I want to write the kind books that my younger self would fall in love with.  I want my readers to disappear into a world and become friends with the characters and be a little sad when the adventure ends.

Science Fiction and Fantasy have great potential to tell stories that explore what it means to be human, by taking us out of the our current reality and putting us somewhere else.  Ultimately, I want to write and read stories that both entertain and move me.


How does my writing process work?

Drilling the pot - Joshua David Bennett
My writing process is itself a work in progress

In years past, I would write a chapter and then polish obsessively, make it as good as possible before moving on.  When done, I would have several brilliant chapters and an unfinished books.

To finish Seacaster, I had to live out Anne Lamott’s advice.  I have to turn off the internal editor, allow the words to flow, and let the first draft be a steaming pile which can be fixed once the entire thing is done.

I always start with an idea, some hook that snags my imagination and carries my brain along.    I develop that, adding notes, generating characters, worldbuilding until I have enough for a rough idea of where the story could go.  Then I create the outline, using scene and sequel to build a plotline.  Each scene or sequel is small, comprised of a specific goal or a problem to react to.  When the outline is done, I prewrite each scene, describing in a few paragraphs what needs to happen.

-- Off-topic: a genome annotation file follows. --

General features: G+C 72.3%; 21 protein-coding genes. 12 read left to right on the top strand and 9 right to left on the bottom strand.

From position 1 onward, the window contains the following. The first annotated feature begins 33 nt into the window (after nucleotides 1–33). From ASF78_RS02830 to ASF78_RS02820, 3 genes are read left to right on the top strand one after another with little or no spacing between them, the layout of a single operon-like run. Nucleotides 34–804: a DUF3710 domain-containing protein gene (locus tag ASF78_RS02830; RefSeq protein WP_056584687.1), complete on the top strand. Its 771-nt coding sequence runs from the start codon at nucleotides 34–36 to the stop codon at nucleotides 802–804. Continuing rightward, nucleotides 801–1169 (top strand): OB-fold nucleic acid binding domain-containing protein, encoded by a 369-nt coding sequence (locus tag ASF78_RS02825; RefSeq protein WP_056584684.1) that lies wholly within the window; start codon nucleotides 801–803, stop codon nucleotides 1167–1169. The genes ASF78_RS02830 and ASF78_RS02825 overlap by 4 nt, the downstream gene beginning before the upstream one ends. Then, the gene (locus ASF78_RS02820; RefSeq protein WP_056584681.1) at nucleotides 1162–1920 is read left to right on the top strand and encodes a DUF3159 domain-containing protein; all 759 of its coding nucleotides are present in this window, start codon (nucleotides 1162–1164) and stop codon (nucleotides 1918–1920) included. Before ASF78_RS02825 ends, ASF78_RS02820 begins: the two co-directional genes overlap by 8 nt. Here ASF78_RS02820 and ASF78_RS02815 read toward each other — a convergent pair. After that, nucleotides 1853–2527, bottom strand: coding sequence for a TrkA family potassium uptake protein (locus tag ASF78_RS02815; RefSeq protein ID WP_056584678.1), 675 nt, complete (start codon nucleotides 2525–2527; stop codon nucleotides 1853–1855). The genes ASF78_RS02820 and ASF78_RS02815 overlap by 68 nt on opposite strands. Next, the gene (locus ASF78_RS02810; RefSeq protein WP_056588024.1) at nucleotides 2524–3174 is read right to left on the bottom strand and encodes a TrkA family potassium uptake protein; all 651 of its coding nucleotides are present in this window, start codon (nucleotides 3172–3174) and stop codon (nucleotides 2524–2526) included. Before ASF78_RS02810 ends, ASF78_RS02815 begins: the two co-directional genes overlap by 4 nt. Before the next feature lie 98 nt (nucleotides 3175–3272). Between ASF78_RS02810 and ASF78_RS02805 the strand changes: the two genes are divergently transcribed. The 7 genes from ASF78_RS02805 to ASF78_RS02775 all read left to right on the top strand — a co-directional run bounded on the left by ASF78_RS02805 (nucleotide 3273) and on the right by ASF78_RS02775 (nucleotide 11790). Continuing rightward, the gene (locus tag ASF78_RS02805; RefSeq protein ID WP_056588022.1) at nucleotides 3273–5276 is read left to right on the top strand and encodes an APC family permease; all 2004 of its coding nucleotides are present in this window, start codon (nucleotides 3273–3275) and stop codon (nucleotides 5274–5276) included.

Then I write.  This is done with chocolate and coffee and occasionally stronger elixirs still.  I’m not sure why the words flow like Niagara some days and like the Jostedalsbreen Glacier on others, but I suspect it has to do with the phase of the moon.


Next up: author Kaylynn Hills 


Being cousins, Kaylynn and I have a shared pool of ridiculous family stories to draw upon.  Kaylynn is a brilliant writer and linguist and I’m quite lucky to be able to bounce around ideas with her.


Kaylynn’s Bio:

A lover of words, syntax, and phonetics, Kaylynn is a linguist at heart, which has a significant impact on her writing.  She is currently a graduate student earning her M.F.A. in Creative Writing, and is boldly determined to weasel her way into the book publishing industry one day.  Her genres of choice are fantasy, realistic fiction, and some science fiction (but she’s picky), as well as a sprinkling of horror and metafiction.  She enjoys writing about people and what she thinks is inside their minds, as well as badass magic things and dragons as pets.

For now, she is a Professional Office Lackey and Administrative Hireling.  When away from her Desk of Stupefaction, she can be found hunting for French pastries, teaching herself the violin, or of course, writing.  She is embarrassed to admit that she likes animals more than most humans, and her biggest fear is anesthesia.